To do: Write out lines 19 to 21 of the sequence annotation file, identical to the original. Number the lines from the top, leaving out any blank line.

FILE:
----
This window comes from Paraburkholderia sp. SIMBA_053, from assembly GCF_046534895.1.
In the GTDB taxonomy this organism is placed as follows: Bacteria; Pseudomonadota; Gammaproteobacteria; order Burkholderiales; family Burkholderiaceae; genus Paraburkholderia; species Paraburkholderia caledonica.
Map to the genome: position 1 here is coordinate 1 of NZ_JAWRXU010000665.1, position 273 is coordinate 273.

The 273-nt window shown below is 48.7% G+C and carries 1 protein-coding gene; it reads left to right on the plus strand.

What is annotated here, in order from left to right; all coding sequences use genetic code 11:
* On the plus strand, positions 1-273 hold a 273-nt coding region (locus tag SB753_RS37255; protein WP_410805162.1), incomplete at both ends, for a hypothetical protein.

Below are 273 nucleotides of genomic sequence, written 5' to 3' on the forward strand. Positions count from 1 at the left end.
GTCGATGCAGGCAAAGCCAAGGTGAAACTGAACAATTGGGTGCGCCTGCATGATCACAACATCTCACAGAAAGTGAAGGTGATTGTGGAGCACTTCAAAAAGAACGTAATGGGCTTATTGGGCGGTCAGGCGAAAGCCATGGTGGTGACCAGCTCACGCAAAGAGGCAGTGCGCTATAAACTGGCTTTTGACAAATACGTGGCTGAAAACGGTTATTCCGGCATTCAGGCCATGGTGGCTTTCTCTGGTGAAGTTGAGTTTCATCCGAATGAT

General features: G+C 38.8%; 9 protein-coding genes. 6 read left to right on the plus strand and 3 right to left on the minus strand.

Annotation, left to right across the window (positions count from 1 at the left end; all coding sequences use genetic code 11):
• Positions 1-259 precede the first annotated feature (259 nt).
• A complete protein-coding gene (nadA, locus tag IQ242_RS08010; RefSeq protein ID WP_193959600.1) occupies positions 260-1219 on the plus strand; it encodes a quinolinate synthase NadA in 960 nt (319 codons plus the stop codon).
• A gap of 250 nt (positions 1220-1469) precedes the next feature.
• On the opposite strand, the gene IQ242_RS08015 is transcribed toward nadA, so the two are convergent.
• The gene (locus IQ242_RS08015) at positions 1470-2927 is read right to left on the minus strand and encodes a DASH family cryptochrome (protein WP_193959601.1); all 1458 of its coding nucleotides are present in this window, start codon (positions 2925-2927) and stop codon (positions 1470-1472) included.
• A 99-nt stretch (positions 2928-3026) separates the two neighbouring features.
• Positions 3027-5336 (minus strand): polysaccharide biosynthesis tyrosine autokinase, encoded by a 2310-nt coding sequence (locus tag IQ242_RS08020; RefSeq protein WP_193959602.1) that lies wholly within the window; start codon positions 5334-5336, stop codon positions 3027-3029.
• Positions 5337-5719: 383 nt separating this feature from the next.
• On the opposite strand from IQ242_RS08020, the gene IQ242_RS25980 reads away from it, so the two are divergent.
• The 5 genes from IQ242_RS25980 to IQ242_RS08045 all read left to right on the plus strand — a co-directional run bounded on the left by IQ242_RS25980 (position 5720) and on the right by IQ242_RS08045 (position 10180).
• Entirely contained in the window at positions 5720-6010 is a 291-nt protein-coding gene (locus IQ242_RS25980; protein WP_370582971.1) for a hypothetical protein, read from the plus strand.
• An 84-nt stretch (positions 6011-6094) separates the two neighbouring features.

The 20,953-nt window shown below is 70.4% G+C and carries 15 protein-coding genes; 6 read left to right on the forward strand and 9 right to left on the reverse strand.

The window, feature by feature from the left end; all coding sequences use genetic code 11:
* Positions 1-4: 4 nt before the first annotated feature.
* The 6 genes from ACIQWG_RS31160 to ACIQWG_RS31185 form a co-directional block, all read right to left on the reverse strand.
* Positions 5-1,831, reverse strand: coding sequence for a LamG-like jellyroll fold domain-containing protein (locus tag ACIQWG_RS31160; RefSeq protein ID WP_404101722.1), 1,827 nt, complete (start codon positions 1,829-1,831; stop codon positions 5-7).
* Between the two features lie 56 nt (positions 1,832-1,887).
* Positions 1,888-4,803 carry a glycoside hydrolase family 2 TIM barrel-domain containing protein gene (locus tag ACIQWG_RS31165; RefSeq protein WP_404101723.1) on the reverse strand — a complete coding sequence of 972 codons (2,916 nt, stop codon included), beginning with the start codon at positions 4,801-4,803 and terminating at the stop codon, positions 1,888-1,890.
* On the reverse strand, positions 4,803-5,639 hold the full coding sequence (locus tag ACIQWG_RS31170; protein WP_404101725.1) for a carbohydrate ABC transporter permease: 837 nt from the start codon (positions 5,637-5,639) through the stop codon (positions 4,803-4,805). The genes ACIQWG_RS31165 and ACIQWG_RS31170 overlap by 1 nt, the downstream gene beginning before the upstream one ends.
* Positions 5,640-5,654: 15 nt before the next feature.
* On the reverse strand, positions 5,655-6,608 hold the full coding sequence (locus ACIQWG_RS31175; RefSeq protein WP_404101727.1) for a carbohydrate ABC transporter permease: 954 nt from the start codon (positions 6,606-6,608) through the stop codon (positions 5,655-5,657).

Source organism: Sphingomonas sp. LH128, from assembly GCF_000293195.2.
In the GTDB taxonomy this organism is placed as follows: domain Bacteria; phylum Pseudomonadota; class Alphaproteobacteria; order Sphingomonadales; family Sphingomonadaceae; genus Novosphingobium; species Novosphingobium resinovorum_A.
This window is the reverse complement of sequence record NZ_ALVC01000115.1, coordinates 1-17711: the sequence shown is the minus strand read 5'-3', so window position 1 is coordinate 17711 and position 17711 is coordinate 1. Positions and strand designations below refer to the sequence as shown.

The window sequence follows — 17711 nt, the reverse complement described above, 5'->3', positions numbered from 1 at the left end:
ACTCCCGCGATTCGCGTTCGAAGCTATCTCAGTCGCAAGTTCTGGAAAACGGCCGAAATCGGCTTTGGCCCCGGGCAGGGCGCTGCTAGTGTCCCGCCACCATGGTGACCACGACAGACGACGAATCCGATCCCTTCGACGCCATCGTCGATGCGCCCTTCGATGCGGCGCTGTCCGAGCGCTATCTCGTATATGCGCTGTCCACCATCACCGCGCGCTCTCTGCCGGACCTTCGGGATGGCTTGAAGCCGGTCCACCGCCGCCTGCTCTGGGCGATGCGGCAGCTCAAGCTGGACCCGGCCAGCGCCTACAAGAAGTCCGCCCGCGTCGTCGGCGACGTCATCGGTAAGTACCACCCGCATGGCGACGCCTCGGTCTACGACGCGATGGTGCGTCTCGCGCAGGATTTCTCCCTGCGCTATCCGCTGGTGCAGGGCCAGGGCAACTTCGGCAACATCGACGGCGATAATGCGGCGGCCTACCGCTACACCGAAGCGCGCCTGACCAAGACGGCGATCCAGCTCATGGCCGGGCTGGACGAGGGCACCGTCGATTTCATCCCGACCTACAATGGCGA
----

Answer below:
• On the opposite strand from IQ242_RS08020, the gene IQ242_RS25980 reads away from it, so the two are divergent.
• The 5 genes from IQ242_RS25980 to IQ242_RS08045 all read left to right on the plus strand — a co-directional run bounded on the left by IQ242_RS25980 (position 5720) and on the right by IQ242_RS08045 (position 10180).
• Entirely contained in the window at positions 5720-6010 is a 291-nt protein-coding gene (locus IQ242_RS25980; protein WP_370582971.1) for a hypothetical protein, read from the plus strand.